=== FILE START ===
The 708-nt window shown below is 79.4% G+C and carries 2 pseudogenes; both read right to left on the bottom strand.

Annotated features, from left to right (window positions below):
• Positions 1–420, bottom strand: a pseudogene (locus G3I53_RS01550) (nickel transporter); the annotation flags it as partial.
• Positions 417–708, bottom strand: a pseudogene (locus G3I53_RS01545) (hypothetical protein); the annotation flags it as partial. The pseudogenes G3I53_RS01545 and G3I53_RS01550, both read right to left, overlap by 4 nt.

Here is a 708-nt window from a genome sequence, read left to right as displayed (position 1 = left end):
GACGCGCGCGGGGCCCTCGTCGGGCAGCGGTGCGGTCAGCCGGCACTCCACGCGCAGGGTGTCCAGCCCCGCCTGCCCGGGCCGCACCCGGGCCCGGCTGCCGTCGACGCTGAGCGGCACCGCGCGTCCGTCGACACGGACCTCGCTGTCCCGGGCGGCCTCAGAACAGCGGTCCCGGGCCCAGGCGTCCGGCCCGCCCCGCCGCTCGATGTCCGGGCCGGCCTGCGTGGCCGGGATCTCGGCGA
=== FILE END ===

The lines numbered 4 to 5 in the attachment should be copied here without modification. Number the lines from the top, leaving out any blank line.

• Positions 417–708, bottom strand: a pseudogene (locus G3I53_RS01545) (hypothetical protein); the annotation flags it as partial. The pseudogenes G3I53_RS01545 and G3I53_RS01550, both read right to left, overlap by 4 nt.

Here is a 708-nt window from a genome sequence, read left to right as displayed (position 1 = left end):